Q: Can we get our earnest money back if Association changes covenants after approval but before closing.
Signed a contract to build house in Colorado. Received Association doc's after deadline. When received we approved. Before closing the Association approved new covenants. When we received these new doc's we terminated the contract within the 10 days. Are we due our earnest money? Builder is withholding.
A: The Association docs you reviewed and approved probably set out the process for the Association to approve new covenants. If that process was followed and all took place after you approved the Association docs, then you probably cannot avoid the obligation to either close on the sale or lose your earnest money. However, if the seller/builder should have included information about pending changes to the covenants, such as a notice of pending changes or a vote on pending changes, in the category of HOA documents that were to be provided, then you probably have an out. If this contract was on the standard Colorado REPSA. then look at section 7.3 and consider whether there is something the builder should have given you on that list which would have notified you of the pending changes.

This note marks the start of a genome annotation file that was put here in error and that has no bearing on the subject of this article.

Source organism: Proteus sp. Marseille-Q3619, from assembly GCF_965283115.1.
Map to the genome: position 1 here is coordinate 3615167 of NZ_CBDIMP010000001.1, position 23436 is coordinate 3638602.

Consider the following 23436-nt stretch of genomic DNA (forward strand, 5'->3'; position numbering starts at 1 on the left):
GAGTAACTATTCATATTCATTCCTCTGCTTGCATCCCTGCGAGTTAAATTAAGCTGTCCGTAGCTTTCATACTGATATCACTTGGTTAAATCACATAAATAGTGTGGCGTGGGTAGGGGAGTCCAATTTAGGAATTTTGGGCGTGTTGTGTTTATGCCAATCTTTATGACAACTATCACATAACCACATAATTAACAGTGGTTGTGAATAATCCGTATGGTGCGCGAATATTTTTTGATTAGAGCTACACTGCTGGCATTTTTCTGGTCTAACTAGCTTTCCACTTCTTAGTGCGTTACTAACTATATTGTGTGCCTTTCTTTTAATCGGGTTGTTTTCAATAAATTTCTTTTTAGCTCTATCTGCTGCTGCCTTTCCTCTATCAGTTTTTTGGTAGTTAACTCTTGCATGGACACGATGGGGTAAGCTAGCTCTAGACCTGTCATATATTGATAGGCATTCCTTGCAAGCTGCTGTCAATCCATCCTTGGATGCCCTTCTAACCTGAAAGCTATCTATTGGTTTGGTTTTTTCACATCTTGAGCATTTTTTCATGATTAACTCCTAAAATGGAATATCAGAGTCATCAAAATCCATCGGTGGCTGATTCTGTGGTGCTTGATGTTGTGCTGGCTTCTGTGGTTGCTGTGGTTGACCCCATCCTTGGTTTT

Otherwise, if you could make out a case of deliberate mispresentation or knowing non-disclosure by the seller/builder, then that might possibly give you right to recoup the earnest money but that is tougher because it is based on some evidence of wrongdoing vs. just what your contract rights permit.
It's up to the title company, if they hold the earnest money to decide how to handle it and they should not release it to either you or the builder until the dispute is resolved. Also under the standard REPSA, the parties are obliged to mediate their dispute before going to court. The markets are very hot in some areas of CO and the builder can probably find another buyer. So perhaps you can work out a compromise to get most of the money back if he realizes you are going to fight it.
A: Builder contracts are generally not very friendly to buyers. The answer to your rights depends upon the language contained in the contract. We have had success in obtaining earnest money from builders to buyers in some situations. So, it is likely worth your time to contact an attorney and have him review the facts and the contract with you as well as discuss your rights, remedies, options, risks, timeline, process, costs, etc.
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